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Hello! I’m Anjali. I’m a board certified health coach, author, wife, mom and food lover from the SF Bay area (now living in Ann Arbor, MI!); with a passion for delicious food and a desire to make healthy eating easy, tasty and fun! Learn more about me here and stay for a while!

Anjali See what I'm eating this week

Two Quick and Healthy Snacks Under 200 Calories

I often get asked questions about what I eat day-to-day, and what kinds of things I like to snack on. Snacking is totally essential to my life – I’m the type of person who gets hungry more than 3 times a day, and if I don’t snack in-between meals I become – what the husband calls – “hangry.” Basically hungry + angry, the side effects of which are usually taken out on him. I don’t like snacking on packaged foods – because most packaged foods will just cause a spike in your blood sugar, which eventually results in a blood sugar crash (and then you’re back to being hangry).

My criteria for putting together healthy snacks include:

  • The snack should have a good combination of fiber and protein, so it’s both filling and nutritious – and of course – tastes delicious. A great example of this is carrot sticks and hummus, or high fiber crackers and laughing cow cheese (or low fat string cheese).
  • The snack shouldn’t have more than 200 calories, because then it’s encroaching on meal territory which you don’t want
  • Avoid pre-packaged snacks if possible (e.g. chips, granola bars, protein bars, etc.) Although – there are healthy packaged options of all these things which work well if you’re on the go.

Today – I thought I’d share two of my favorite healthy snacks. Each snack has only 2 ingredients, is less than 200 calories, and only takes 2 minutes to make! Don’t you love the running theme here? 🙂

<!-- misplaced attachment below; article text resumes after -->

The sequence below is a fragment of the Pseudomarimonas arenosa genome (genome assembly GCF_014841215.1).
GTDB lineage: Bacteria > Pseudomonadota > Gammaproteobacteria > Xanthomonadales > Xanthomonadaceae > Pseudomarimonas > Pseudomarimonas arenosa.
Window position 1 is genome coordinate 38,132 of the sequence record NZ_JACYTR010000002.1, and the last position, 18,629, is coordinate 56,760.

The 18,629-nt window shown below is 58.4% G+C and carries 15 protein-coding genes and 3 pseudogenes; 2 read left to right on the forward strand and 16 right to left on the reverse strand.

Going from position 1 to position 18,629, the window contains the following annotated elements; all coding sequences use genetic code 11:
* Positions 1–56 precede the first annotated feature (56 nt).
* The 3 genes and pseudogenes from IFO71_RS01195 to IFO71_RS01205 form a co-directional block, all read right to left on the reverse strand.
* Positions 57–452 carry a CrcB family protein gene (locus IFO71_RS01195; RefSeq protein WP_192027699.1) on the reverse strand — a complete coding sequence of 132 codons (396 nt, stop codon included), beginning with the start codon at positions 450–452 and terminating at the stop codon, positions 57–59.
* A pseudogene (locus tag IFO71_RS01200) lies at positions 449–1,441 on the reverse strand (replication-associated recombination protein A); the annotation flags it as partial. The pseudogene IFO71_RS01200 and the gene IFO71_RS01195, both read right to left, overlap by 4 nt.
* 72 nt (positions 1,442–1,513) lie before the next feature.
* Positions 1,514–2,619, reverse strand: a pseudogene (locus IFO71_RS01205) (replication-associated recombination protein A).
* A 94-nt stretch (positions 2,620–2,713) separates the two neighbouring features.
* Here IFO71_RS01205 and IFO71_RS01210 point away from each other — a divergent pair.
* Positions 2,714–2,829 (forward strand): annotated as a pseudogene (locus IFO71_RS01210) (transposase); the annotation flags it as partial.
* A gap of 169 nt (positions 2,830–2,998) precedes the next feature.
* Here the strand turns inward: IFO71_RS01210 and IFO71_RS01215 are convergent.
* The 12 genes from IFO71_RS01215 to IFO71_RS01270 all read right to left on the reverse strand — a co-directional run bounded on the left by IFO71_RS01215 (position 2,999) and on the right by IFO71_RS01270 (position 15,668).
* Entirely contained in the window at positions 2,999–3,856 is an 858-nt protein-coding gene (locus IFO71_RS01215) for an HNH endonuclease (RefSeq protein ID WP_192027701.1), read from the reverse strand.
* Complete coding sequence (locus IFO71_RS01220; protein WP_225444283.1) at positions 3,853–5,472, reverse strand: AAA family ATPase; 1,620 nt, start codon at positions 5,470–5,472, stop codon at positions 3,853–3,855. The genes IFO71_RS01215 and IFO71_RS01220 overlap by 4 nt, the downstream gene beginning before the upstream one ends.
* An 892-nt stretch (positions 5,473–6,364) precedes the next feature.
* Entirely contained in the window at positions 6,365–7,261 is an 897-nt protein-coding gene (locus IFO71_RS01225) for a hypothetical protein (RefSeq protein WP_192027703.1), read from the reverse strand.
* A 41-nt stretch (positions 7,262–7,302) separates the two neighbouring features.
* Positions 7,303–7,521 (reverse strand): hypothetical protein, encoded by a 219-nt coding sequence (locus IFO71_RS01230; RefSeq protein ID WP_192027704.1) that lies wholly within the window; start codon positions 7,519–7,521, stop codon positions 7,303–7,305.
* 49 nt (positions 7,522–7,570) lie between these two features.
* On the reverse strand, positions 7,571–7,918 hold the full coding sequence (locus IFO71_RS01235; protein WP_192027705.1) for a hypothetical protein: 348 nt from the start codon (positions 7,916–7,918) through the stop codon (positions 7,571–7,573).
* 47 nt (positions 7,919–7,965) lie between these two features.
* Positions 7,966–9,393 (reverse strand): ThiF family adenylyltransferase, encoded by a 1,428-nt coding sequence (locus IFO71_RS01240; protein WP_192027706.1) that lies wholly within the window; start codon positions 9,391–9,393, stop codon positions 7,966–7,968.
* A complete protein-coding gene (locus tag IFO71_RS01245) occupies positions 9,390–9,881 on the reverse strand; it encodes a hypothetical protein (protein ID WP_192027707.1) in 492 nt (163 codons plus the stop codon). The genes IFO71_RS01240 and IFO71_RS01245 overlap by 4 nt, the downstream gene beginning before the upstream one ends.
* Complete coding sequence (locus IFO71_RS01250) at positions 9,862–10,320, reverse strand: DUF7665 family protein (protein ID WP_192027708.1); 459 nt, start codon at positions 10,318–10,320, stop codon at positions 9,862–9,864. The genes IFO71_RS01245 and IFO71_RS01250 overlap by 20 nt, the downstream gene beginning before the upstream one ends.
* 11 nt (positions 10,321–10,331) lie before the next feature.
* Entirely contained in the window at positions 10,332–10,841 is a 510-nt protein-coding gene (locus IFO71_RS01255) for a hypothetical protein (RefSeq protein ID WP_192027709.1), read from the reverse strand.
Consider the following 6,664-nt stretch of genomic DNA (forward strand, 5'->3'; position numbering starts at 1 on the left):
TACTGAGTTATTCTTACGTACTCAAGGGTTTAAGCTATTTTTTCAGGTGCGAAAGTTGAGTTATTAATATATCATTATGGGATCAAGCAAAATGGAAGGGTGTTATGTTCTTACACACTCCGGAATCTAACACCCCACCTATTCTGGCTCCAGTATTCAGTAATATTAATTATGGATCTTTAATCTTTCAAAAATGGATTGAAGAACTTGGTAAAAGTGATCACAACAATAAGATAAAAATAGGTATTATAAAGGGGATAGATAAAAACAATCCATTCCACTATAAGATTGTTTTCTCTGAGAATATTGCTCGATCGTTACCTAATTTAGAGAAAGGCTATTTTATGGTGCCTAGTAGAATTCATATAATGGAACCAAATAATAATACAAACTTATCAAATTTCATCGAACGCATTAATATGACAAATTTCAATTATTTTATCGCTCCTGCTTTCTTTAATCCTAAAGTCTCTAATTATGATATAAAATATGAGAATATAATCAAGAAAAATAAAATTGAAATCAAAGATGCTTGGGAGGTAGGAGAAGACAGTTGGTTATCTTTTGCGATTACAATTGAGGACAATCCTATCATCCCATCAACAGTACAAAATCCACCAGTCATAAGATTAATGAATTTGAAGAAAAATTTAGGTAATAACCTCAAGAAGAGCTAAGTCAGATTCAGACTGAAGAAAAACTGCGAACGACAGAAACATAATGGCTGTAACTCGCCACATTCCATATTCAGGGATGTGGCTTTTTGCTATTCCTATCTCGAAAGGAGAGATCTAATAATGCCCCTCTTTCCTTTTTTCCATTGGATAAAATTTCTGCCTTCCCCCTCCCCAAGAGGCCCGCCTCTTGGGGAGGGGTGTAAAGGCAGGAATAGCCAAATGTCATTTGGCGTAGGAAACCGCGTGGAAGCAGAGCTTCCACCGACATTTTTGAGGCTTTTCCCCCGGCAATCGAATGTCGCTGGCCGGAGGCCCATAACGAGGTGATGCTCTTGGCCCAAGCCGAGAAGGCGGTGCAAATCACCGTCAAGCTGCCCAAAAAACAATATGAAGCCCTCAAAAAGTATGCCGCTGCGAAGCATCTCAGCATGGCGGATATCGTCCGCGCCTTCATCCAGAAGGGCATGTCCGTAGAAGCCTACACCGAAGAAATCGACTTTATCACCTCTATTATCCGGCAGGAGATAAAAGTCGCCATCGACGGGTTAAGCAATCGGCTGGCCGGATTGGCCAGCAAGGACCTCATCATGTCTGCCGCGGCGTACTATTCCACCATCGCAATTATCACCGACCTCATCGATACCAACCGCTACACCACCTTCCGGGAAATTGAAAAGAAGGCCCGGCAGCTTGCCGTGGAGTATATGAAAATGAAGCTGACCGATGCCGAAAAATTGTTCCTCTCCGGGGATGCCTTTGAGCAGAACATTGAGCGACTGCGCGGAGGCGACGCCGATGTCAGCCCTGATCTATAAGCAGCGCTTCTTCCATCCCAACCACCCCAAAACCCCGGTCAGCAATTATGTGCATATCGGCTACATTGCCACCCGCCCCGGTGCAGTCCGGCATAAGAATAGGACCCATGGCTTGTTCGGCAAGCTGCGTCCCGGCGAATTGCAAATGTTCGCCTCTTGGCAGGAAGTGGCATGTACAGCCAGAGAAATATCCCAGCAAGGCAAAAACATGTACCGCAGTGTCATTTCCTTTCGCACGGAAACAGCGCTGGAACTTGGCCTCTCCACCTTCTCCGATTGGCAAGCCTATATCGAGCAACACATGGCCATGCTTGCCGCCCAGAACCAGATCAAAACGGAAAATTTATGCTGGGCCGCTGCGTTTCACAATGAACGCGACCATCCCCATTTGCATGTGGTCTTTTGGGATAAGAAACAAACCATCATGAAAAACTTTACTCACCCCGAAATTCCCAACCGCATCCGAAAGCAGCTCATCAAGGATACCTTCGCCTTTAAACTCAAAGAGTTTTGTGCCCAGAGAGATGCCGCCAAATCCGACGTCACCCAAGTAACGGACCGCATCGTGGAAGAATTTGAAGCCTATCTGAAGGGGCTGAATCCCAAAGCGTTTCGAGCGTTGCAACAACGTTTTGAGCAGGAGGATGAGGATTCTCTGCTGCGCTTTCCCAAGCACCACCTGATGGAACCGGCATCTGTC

Snack #1: Fresh blueberries and Low Fat Cottage Cheese

I love how filling this snack is – and the creaminess of the cottage cheese goes great with the sweet/tart flavor of the blueberries. I go for low fat (vs. non fat) cottage cheese because it still retains the great creamy texture but is only ~100 calories per 1/2 cup serving and has about 15g protein. The blueberries add a good amount of fiber (3-4g per 3/4 cup) and are about 60 calories for 3/4 cup.

Mixing the two together gives you a great snack for only about 160 calories! And trust me, this will keep you full for a good amount of time – it’s one of my “go-tos” between lunch and dinner. And it helps that the blue and white looks so pretty and fresh together in the bowl – I always eat with my eyes before I eat with my mouth.

Snack #2: Brown Rice Cakes and Almond Butter

I love all nut butters. Peanut, Almond, Cashew, Sunflower Seed, etc – the list goes on and on. I especially love this Almond Butter with roasted flaxseeds from Trader Joe’s – it gives you a nice serving of omega 3s and increases the fiber/protein in this nutty spread. 1 Tbsp of Almond Butter has only 100 calories, and has about 4g protein and 2g fiber. The brown rice cakes give you a ton of volume (one cake is huge!) for only 60 calories and 1g fiber.